Centre for Plant Sciences, Faculty of Biological Sciences, University of Leeds, Leeds LS2 9JT, U.K.
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Accepted 20 June 2005.
RNA interference (RNAi) is a powerful tool for the analysis of gene function in model organisms such as the nematode Caenorhabditis elegans. Recent demonstrations of RNAi in plant parasitic nematodes provide a stimulus to explore the potential of using RNAi to investigate disruption of gene function in Meloidogyne incognita, one of the most important nematode pests of global agriculture. We have used RNAi to examine the importance of dual oxidases (peroxidase and NADPH oxidase), a class of enzyme associated with extracellular matrix cross-linking in C. elegans. RNAi uptake by M. incognita juveniles is highly efficient. In planta infection data show that a single 4-h preinfection treatment with double-stranded RNA derived from the peroxidase region of a dual oxidase gene has effects on gene expression that are phenotypically observable 35 days postinfection. This RNAi effect results in a reduction in egg numbers at 35 days of up to 70%. The in vitro feeding strategy provides a powerful tool for identifying functionally important genes, including those that are potential targets for the development of new agrochemicals or transgenic resistance strategies.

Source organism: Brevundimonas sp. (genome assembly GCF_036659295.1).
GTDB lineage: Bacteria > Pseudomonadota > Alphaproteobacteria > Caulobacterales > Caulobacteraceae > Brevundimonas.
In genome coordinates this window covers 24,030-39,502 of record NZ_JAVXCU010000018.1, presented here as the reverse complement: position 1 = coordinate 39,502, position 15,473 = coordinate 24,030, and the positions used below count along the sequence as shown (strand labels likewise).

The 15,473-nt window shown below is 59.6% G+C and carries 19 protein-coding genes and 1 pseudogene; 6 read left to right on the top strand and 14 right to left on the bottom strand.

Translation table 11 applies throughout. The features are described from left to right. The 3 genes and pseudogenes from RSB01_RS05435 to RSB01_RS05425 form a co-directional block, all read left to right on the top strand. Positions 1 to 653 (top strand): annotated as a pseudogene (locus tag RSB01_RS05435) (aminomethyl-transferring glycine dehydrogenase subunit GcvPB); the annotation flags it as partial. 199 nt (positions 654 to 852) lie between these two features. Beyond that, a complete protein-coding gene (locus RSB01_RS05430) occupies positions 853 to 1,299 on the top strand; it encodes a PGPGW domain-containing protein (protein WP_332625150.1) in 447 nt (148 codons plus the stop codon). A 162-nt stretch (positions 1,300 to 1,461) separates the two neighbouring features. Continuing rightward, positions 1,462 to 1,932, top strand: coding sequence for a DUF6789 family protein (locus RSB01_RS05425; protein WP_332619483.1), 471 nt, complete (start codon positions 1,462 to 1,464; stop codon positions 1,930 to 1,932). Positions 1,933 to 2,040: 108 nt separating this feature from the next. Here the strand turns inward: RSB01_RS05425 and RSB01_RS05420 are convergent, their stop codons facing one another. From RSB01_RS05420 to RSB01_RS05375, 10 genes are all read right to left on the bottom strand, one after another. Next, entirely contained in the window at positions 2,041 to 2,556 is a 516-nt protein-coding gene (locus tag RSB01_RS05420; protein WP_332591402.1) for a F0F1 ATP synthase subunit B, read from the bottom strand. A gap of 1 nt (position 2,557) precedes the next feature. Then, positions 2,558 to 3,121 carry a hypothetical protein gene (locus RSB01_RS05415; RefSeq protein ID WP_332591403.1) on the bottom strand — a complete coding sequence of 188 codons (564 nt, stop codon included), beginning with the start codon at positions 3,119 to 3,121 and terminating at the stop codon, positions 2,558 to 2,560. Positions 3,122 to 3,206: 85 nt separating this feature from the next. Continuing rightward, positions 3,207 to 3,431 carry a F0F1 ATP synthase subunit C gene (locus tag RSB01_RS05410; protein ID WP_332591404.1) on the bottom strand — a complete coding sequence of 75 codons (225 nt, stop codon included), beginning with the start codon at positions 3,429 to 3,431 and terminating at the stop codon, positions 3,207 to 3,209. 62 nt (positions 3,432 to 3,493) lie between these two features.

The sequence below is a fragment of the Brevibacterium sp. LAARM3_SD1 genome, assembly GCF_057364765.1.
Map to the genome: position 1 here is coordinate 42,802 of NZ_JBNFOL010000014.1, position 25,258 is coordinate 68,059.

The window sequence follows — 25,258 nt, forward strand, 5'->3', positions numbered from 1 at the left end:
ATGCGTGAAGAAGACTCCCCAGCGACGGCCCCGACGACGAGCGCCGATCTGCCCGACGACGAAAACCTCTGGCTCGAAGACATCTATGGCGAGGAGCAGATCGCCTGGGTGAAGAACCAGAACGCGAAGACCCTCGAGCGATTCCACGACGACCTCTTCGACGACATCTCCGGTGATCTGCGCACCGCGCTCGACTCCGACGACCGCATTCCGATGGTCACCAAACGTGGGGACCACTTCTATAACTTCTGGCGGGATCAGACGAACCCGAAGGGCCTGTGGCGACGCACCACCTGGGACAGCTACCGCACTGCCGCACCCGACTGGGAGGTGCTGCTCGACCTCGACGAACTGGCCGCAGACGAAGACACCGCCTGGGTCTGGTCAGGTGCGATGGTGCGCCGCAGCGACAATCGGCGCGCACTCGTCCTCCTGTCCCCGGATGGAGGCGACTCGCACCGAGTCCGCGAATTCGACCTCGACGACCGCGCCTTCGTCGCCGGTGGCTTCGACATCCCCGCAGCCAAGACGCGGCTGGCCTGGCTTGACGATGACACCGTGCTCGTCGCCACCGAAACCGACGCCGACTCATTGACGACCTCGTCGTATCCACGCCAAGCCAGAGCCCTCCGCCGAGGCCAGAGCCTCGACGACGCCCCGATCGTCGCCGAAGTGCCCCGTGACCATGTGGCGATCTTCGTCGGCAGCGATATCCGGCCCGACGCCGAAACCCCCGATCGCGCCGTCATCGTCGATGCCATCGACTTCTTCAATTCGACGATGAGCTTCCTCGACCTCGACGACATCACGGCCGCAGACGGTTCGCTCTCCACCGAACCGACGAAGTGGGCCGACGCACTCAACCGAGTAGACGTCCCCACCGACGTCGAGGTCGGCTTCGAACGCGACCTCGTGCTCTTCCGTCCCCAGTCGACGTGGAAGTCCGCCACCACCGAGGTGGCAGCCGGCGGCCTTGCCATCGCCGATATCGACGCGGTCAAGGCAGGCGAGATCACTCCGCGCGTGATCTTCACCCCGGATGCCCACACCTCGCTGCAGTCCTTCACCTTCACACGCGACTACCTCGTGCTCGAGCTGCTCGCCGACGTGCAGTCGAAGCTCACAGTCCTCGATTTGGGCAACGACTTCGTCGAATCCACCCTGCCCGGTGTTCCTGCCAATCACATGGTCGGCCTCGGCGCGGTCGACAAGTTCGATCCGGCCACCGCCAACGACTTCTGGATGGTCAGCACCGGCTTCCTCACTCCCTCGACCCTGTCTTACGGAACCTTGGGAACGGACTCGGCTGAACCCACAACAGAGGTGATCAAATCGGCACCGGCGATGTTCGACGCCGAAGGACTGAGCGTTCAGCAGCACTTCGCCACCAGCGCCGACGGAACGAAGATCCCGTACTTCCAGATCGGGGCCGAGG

© 2005 The American Phytopathological Society